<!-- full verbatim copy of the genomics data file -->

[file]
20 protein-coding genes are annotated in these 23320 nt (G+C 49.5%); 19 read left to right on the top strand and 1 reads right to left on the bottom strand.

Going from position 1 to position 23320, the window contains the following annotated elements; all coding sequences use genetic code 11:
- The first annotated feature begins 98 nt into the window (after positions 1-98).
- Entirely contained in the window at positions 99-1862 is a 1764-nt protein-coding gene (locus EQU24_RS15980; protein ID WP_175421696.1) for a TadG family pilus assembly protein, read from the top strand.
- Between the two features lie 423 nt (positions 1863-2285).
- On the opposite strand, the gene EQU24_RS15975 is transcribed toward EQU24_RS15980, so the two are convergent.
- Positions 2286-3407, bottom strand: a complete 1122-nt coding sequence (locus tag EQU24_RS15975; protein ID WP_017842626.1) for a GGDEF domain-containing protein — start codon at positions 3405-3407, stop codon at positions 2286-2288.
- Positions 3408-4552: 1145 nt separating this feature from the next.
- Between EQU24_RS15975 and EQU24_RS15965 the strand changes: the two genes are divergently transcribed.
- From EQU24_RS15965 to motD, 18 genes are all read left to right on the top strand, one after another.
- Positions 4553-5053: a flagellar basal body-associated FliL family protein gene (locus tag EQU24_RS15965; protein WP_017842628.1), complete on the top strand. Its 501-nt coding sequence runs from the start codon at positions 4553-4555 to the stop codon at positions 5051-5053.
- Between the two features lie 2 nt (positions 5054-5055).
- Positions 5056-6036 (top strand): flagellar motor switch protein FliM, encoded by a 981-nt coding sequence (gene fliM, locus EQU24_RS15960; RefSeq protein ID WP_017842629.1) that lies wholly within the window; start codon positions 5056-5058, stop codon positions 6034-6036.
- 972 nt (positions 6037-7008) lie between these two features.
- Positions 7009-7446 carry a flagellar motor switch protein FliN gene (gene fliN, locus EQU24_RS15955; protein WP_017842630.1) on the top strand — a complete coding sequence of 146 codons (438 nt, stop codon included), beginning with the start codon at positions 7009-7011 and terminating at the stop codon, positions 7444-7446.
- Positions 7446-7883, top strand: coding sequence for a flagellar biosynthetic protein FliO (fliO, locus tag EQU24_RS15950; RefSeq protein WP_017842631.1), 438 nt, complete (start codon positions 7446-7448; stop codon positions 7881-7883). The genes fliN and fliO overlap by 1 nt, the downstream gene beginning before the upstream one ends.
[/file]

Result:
20 protein-coding genes are annotated in these 23320 nt (G+C 49.5%); 19 read left to right on the top strand and 1 reads right to left on the bottom strand.

Going from position 1 to position 23320, the window contains the following annotated elements; all coding sequences use genetic code 11:
- The first annotated feature begins 98 nt into the window (after positions 1-98).
- Entirely contained in the window at positions 99-1862 is a 1764-nt protein-coding gene (locus EQU24_RS15980; protein ID WP_175421696.1) for a TadG family pilus assembly protein, read from the top strand.
- Between the two features lie 423 nt (positions 1863-2285).
- On the opposite strand, the gene EQU24_RS15975 is transcribed toward EQU24_RS15980, so the two are convergent.
- Positions 2286-3407, bottom strand: a complete 1122-nt coding sequence (locus tag EQU24_RS15975; protein ID WP_017842626.1) for a GGDEF domain-containing protein — start codon at positions 3405-3407, stop codon at positions 2286-2288.
- Positions 3408-4552: 1145 nt separating this feature from the next.
- Between EQU24_RS15975 and EQU24_RS15965 the strand changes: the two genes are divergently transcribed.
- From EQU24_RS15965 to motD, 18 genes are all read left to right on the top strand, one after another.
- Positions 4553-5053: a flagellar basal body-associated FliL family protein gene (locus tag EQU24_RS15965; protein WP_017842628.1), complete on the top strand. Its 501-nt coding sequence runs from the start codon at positions 4553-4555 to the stop codon at positions 5051-5053.
- Between the two features lie 2 nt (positions 5054-5055).
- Positions 5056-6036 (top strand): flagellar motor switch protein FliM, encoded by a 981-nt coding sequence (gene fliM, locus EQU24_RS15960; RefSeq protein ID WP_017842629.1) that lies wholly within the window; start codon positions 5056-5058, stop codon positions 6034-6036.
- 972 nt (positions 6037-7008) lie between these two features.
- Positions 7009-7446 carry a flagellar motor switch protein FliN gene (gene fliN, locus EQU24_RS15955; protein WP_017842630.1) on the top strand — a complete coding sequence of 146 codons (438 nt, stop codon included), beginning with the start codon at positions 7009-7011 and terminating at the stop codon, positions 7444-7446.
- Positions 7446-7883, top strand: coding sequence for a flagellar biosynthetic protein FliO (fliO, locus tag EQU24_RS15950; RefSeq protein WP_017842631.1), 438 nt, complete (start codon positions 7446-7448; stop codon positions 7881-7883). The genes fliN and fliO overlap by 1 nt, the downstream gene beginning before the upstream one ends.